Mono Lake

26 August 2011. Filed under category Travel.
Mono Lake

Mono Lake, surrounded by her beautiful mountains.

Mono Lake Rock Formations

As the waters receded, these strange rocks formed.

En route from Los Angeles to the Burning Man festival, our temperamental motor home sprung an oil leak somewhere in the middle of nowhere. Navigating through the night with headlights only, we found a little parking spot and settled down.

The next morning I stepped out and saw, to my complete surprise, a stunning mountain landscape and in the centre of it, only a few hundred metres away, a glittering blue lake. We had accidentally stumbled across Mono Lake.

Mono Lake is a fascinating body of water. She was born 760 thousand years ago. Recently, she went on an anorexic diet when the city of Los Angeles diverted her inbound water streams to supply LA with water. The diet turned Mono into one saline and acidic bitch as her water levels dropped. She became so inhospitable that she scared away the two million migrating birds who annually use her as a resting place en-route to South America.

The birds needed Mono to support their migration, and they filed a complaint, claiming their right to life trumped the citizens of Los Angeles’s need to water their lawn. The birds won, and the redirected water streams were restored. Mono then began to put on weight again.

Mono Lake Waters

The birds of Mono Lake are starting to return.

There is another angle to this story. While Mono was saline and acidic, she developed a habit of creating arsenic. In 2010, NASA found a bacteria in the lake who gave the finger to conventional truths regarding life on earth and replaced one of the six essential biomolecules in our cells with arsenic. Why NASA? Because this little organism, cutely named GFAJ-1, has revolutionized how NASA thinks about life in space. [The NASA study has not yet been independently confirmed by other studies. The matter is still being debated in the scientific community.]

Apart from all the above, Mono Lake is also the beauty queen of lakes, set in a fascinating high-altitude landscape (~2000m) of contrasts. Desert surrounds her, and beyond that, snow-capped mountains rise to provide a gorgeous backdrop. It is absolutely worth a deliberate visit.

The Six Essential Bio-elements

There are six essential elements that all life on earth uses to build its biomolecules. They are carbon, hydrogen, oxygen, nitrogen, sulphur and phosphorus.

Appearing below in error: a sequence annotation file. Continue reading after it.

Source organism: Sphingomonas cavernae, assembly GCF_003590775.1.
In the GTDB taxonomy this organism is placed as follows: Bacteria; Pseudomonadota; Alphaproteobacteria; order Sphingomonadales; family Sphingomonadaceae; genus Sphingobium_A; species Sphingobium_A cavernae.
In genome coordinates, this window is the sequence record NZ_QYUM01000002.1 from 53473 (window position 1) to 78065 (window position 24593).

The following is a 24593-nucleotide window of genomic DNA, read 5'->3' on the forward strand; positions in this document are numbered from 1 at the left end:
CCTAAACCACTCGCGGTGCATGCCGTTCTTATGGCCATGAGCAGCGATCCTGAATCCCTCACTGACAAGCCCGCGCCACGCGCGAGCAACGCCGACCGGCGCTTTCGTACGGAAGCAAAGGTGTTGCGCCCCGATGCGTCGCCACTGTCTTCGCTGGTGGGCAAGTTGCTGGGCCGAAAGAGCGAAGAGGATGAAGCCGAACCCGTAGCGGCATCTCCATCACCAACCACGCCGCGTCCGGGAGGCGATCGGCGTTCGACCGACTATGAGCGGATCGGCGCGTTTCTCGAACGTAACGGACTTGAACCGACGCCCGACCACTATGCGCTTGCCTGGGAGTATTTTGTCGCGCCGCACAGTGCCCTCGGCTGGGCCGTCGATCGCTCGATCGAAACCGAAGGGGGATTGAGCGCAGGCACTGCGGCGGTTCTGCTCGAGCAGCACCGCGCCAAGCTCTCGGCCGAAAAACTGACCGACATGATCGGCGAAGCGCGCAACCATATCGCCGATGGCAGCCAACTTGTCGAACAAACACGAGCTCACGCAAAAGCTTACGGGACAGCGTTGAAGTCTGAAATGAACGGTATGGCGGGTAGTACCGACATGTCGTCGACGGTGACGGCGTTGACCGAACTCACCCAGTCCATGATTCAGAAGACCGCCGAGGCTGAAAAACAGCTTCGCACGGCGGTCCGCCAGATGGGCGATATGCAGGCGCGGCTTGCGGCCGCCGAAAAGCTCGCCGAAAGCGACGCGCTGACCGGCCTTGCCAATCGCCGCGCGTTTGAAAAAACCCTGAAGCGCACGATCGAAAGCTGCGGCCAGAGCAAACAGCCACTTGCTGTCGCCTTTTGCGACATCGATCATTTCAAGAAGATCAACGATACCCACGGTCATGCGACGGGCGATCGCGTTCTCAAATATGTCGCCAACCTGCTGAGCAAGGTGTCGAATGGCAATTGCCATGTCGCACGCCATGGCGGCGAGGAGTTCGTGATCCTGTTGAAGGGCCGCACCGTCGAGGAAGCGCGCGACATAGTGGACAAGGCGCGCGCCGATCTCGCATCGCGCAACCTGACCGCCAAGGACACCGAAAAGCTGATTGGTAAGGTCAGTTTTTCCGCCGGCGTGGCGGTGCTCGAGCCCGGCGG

What about Burning Man?

Patience, my dear reader, patience. I have just returned from Burning Man and I will write a post about it as soon as I can.


Are all lakes feminine, and if so, why?

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  1. Clokey says:

    Not so quick on the arsenic based life stuff. Follow up study controlling for contamination have failed to find the same link as NASA. Was on episode 319 of the skeptics guide to the universe (science fact and fiction section)

    Nice lake!


    1. Gustav, the Modern Nomad says:

      Ah yes, thank you my hawk-eyed friend. After digging about a bit, I found similar doubts. There is only one study made and it still needs to be independently verified. The original (and only) study claiming the arsenic bacteria’s existence has been criticised but not debunked.

      The report came out December 2010. That is very early days yet, so the jury is still out on the final word of GFAJ-1.

  2. Craig Brown says:

    Um, because life originally arose out of lakes? Is this a quiz?
    Because guys who like lake sports are sometimes homophobic?
    The Spanish seem to think lakes are masculine (only other language I know).
    Some other acidic lakes like those along the East African Rift System are rad masculine. And the deepest lake in the US, Crater Lake, (volcano) even has a kind of a penis growing out of it.
    If I had to do it over I might have studied astrobiology, but it was just becoming a new field of study when I was leaving. I went to their seminars.
    Anyway, since I live on a lake I’ll start refering to it as a “her”.

  3. Brother Henrik says:

    Tur att vi slipper arsenik i våran lilla älvasjön i Kvänjarp.

Are all lakes feminine, and if so, why?

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